Cubism

Cubist RevolutionPerhaps the beginning of the Modern era could best be marked by the artistic endeavors of Georges Braque and Pablo Piccaso in fostering the creation of cubism. Cubism can best be described as a “new way of seeing” at a time when the “old way” so to speak, was upheld and defended as the only standard. Through the creations of these two men, a new thought, a new way of perception was introduced into the mainstream of society. Today, contemporary society has come to recognize the importance of Braque and Picasso’s work, but one must suspend belief for a moment to imagine a world that looked upon their work as utter garbage.

When displaying their work, visionaries such as Leo and Gertrude Stein to recognized the significance of their pieces of art. Inspired by the primitive, “unknown spirit” in African art, Picasso adopted it and incorporated it into his work. In pace with his counterpart, Braque, observing and admiring the geometric shapes in Paul Cezzane’s paintings began undertaking a similar style in his work. Both men, working feverishly and sharing ideas beginning in 1907 after the unveiling of Picasso’s “Les Demoiselles” unleashed a creative spirit much like that of the Renaissance.

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Cubism

Pablo PicassoPablo Picassso was probably the most famous artist of the twentieth century. During his artistic career he created a large body of work that consisted of sculptures, prints and ceramics, while experimenting with several different materials. Today Picasso is known as one the forefathers of the artistic movement known as Cubism.

Pablo Picasso was born on October twenty-fifth 1881, in Malaga, Spain, to Jose Ruiz and Maria Picasso. Rather than adopt the common name of his father, Picasso took the more unique last name of his mother as his own. “An artistic prodigy, Picasso at the age of fourteen, completed the one month qualifying examination of the Academy of Fine Arts in Barcelona in one day.

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” as stated by ( ). From there he went to the Academy of San Fernando in Madrid, returning to Barcelona in 1900. goes on to state that,” Picasso attended one of the cities most famous cabarets of intellectuals and artist, El Quatre Gats.” ( ).

During the year of 1901 until 1904, Picasso went through what is now regarded as his “Blue Period”. Picasso Became fascinated with unique characters as his subject manner. He began to paint images that were full of anger and sorrow. Some believe that Picasso was experiencing an early mid-life crisis because of the content of his work.All that changed in 1905, when Picasso began to paint in a more colorful manner.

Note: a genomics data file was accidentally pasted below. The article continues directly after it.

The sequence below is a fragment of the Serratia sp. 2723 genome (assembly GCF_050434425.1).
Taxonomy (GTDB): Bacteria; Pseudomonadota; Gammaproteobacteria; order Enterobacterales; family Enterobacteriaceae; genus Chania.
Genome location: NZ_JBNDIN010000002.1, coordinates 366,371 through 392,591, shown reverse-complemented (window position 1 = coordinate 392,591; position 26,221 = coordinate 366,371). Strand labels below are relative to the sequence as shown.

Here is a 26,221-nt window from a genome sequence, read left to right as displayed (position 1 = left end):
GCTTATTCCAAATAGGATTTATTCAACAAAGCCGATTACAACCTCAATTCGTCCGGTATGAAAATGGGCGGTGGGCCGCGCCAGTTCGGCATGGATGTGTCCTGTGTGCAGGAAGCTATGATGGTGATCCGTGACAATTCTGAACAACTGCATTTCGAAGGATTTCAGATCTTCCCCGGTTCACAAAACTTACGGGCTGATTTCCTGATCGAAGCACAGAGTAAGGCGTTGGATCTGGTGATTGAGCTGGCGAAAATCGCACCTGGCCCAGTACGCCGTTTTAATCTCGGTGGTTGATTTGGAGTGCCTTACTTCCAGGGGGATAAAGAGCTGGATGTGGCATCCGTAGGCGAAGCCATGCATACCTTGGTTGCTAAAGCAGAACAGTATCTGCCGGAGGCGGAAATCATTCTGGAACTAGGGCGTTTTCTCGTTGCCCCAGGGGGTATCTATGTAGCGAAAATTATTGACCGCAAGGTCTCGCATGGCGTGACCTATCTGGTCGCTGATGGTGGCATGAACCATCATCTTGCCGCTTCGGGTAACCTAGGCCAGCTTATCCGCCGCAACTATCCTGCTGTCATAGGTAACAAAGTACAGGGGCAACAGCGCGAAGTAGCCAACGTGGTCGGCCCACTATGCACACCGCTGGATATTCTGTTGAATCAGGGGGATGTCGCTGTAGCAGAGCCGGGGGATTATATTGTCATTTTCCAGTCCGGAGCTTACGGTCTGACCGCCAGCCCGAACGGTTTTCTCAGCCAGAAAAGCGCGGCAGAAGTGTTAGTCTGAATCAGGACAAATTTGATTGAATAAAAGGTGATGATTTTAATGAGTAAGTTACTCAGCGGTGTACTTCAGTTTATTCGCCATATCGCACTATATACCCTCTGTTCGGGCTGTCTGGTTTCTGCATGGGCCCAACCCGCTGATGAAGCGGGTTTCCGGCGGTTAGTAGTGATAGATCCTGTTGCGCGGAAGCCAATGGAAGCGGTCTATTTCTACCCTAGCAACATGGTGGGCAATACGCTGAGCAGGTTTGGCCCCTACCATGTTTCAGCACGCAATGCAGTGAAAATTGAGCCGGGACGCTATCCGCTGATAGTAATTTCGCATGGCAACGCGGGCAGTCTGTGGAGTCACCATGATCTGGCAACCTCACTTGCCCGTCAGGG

He became intrigued by the lifestyle of traveling circus acts. He started to paint in mid tone colors like pinks and grays, often compliment by placing them next to brighter colors within a composition. This change in Picasso’s work became known as his ” Rose Period” as stated by ( ). Picasso went on to meet George Braque, whom is also regarded as one of the forefathers of the Cubist movement. During this period in his artistic career, Picasso created the portrait of Manuel Pallares. To create this work of art Picasso chose to use oil as his medium of choice. What is so fascinating about the painting is his application of the medium. Picasso uses the brush and or palette knife to create a cross hatch effect throughout the painting.

Picasso chose to use neutral tones to describe the mood of the painting. The figure of Manuel Pallares is shown in a three-quarters view within the composition. The deliberate positioning of the figure leads the viewer to believe that Manuel was not someone of importance.

His wardrobe also lets the viewer know that he is an average person. Picasso’s treatment of the details is very representational of the Cubist style. Sharp lines and a vast array of contrasting shapes and colors emphasize the creases of the suit jacket.

This same attention to detail is present in the mustache and the background as well. On the other hand, Picasso’s treatment of the Manuel’s face is quite different. Picasso uses softer shapes to fine the attitude of Manuel. The blandness of the face leads one to assume that Manuel was a man of peace in a world of chaos. The background also suggests that he is a man that is completely involved with his own existence.

There are no visible signs of a realistic environment around the figure at all. Which may suggest that this character or persona is completely ficticous in nature. I feel that this painting is a good of example of Picasso’s love for unique methods of expressing himself as well as the life and times of the everyday man.In the 1950’s Picasso began to hold several exhibits containing some of his greatest works. During this point in his life and career he began to create a series of old master interpretation works that were conceived as variations of old methods.Picasso continued to produce unique art all they way throughth 1960’s and the 1970’s, one of those works was a fifty foot sculpture that he donated to the Chicago Civic Center. Picasso died on April 8, 1973 in Mougins, France at the age of 91.

The influence of Picasso is alive and well in today’s artistic society.

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